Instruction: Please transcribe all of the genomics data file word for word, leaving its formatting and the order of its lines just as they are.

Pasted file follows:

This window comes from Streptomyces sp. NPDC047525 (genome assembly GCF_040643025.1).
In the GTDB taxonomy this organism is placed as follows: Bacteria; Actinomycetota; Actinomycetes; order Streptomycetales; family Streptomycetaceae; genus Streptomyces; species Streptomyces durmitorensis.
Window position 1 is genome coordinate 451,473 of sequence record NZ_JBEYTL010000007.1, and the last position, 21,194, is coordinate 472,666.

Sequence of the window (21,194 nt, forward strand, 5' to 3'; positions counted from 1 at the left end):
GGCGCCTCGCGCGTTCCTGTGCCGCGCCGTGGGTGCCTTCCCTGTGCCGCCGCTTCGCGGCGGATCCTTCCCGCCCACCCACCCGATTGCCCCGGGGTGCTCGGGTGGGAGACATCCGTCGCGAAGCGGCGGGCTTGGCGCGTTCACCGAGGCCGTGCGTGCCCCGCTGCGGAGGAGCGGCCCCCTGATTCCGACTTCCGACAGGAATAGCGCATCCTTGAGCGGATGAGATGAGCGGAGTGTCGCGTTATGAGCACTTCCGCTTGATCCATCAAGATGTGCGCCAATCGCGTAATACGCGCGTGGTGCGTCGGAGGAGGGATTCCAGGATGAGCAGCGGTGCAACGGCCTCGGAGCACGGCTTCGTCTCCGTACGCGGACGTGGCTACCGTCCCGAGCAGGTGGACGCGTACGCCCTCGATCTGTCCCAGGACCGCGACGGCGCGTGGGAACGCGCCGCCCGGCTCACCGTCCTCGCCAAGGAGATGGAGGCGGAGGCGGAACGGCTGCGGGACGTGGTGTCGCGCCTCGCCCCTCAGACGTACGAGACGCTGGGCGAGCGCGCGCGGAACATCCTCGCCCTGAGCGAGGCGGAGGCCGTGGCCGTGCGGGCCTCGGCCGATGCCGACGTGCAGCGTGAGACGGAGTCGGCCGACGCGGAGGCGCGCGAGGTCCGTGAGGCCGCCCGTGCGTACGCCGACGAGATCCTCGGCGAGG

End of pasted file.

This window comes from Streptomyces sp. NPDC047525 (genome assembly GCF_040643025.1).
In the GTDB taxonomy this organism is placed as follows: Bacteria; Actinomycetota; Actinomycetes; order Streptomycetales; family Streptomycetaceae; genus Streptomyces; species Streptomyces durmitorensis.
Window position 1 is genome coordinate 451,473 of sequence record NZ_JBEYTL010000007.1, and the last position, 21,194, is coordinate 472,666.

Sequence of the window (21,194 nt, forward strand, 5' to 3'; positions counted from 1 at the left end):
GGCGCCTCGCGCGTTCCTGTGCCGCGCCGTGGGTGCCTTCCCTGTGCCGCCGCTTCGCGGCGGATCCTTCCCGCCCACCCACCCGATTGCCCCGGGGTGCTCGGGTGGGAGACATCCGTCGCGAAGCGGCGGGCTTGGCGCGTTCACCGAGGCCGTGCGTGCCCCGCTGCGGAGGAGCGGCCCCCTGATTCCGACTTCCGACAGGAATAGCGCATCCTTGAGCGGATGAGATGAGCGGAGTGTCGCGTTATGAGCACTTCCGCTTGATCCATCAAGATGTGCGCCAATCGCGTAATACGCGCGTGGTGCGTCGGAGGAGGGATTCCAGGATGAGCAGCGGTGCAACGGCCTCGGAGCACGGCTTCGTCTCCGTACGCGGACGTGGCTACCGTCCCGAGCAGGTGGACGCGTACGCCCTCGATCTGTCCCAGGACCGCGACGGCGCGTGGGAACGCGCCGCCCGGCTCACCGTCCTCGCCAAGGAGATGGAGGCGGAGGCGGAACGGCTGCGGGACGTGGTGTCGCGCCTCGCCCCTCAGACGTACGAGACGCTGGGCGAGCGCGCGCGGAACATCCTCGCCCTGAGCGAGGCGGAGGCCGTGGCCGTGCGGGCCTCGGCCGATGCCGACGTGCAGCGTGAGACGGAGTCGGCCGACGCGGAGGCGCGCGAGGTCCGTGAGGCCGCCCGTGCGTACGCCGACGAGATCCTCGGCGAGG